45W IRF510 HF Linear Amp

Boy it’s been a long time between posts. Sorry about that. I got real lazy and just starting pumping my content into twitter and really just never took the time to document things.

Anyway, here is a project I built to get me out of QRP land and being heard my frequently on the 20M and 40M bands.


Finally getting around to sitting for my HAM license I started off with my first HF radio, the very useful uBitX v6. It’s a great radio to start with for a tinker like me. It’s open sourced schematic and firmware allows fiddling and updating and there is always a wealth of ideas and projects on the internet for it.

With it’s mighty 5W output and using my home-brew EFHW antenna I would make countless “CQ” calls hoping someone would hear me. I went on for weeks if not months tweaking this, and tuning that but nobody seemed to ever hear me. So I set about creating my first linear amplifier. Inspired by a design in “Experimental Methods in RF Design” EMRFD I set about building myself a linear amplifier to get above the noise.

“Oh the things you learn”

So, I at first figured I’d bash together a prototype on some copper clad and see how it would go…

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I got some output! 4dBm (2.5mW) input netted me 31dBm (1.2W) output from 12V!

Suffice to say I was stoked…. then it started oscillating.

Speaking with my Elmer he suggested my crappy hacked together layout wasn’t conducive to a high power amplifier with fairly high gain, and that perhaps I should do a cleaner layout. So I cracked out my CNC mill and Kicad and made a prototype.

“There ain’t no thang like a CNC”

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Layout done, board turned out nice. Time to build it.

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Using a large chunk of heat-sink I cut down from an old stage lighting dimmer, I mounted the MOSFETs with insulators onto the heat-sink. The PCB was then mounted on top and the board mounted on stand-offs.

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It was about this time I realised I screwed up the schematic and had the gate and drain on one MOSFET arse about. Dutifully I hacked in a modification and continued.

All the components and coils were wound, and the moment of truth

Power up time!

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Powered it up, connected it to my uBitX and whistled into the mic and received 46dBm (39.8W) of output from 24dBm (250mW) of input! I was very very pleased. No oscillations, nice clear output and all looked very good and pleasing.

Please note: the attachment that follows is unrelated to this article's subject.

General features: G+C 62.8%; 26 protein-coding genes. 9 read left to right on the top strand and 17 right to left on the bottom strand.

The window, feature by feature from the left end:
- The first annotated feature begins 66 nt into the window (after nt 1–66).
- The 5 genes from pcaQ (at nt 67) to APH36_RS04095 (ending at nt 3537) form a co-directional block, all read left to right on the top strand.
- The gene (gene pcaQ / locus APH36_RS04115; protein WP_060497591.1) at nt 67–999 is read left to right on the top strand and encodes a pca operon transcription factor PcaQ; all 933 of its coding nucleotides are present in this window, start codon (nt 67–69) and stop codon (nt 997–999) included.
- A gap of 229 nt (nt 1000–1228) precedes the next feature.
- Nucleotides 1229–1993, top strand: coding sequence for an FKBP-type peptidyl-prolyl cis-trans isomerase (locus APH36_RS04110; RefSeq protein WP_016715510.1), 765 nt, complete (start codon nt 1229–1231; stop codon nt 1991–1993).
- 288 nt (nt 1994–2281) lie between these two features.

Now let’s make a proper version this time

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A new layout was made, a new board was milled on the CNC and the components transferred across to the new board

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Worked perfectly. Pushing the input power up to 30V @ 3A the amp will easily get to 50W into 50 ohms, but I limit the supply to 28V and that seems to keep it around 45W output.

Time for an TX/RX switcher

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I needed a way to interface the linear with the uBitX. I pulled 12V from the TX/RX relay inside the uBitX and brought it outside to control a relay block I made for the linear. I really should just create a TX sensor on the input of the linear and have it handle the switching itself (future project) but for now this works.

Put it in a box!

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An old ATX PSU steel case was used to house the amplifier. It was handy because it had a 80mm fan already in the box and it was steel, so provided good shielding. Not much to look at though.

So, how’s it going?

After using it on air for a while and having finally breaking through the noise I have had many successful QSOs from all over Australia, NZ and the USA.

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Suffice to say I’m really very very happy with it.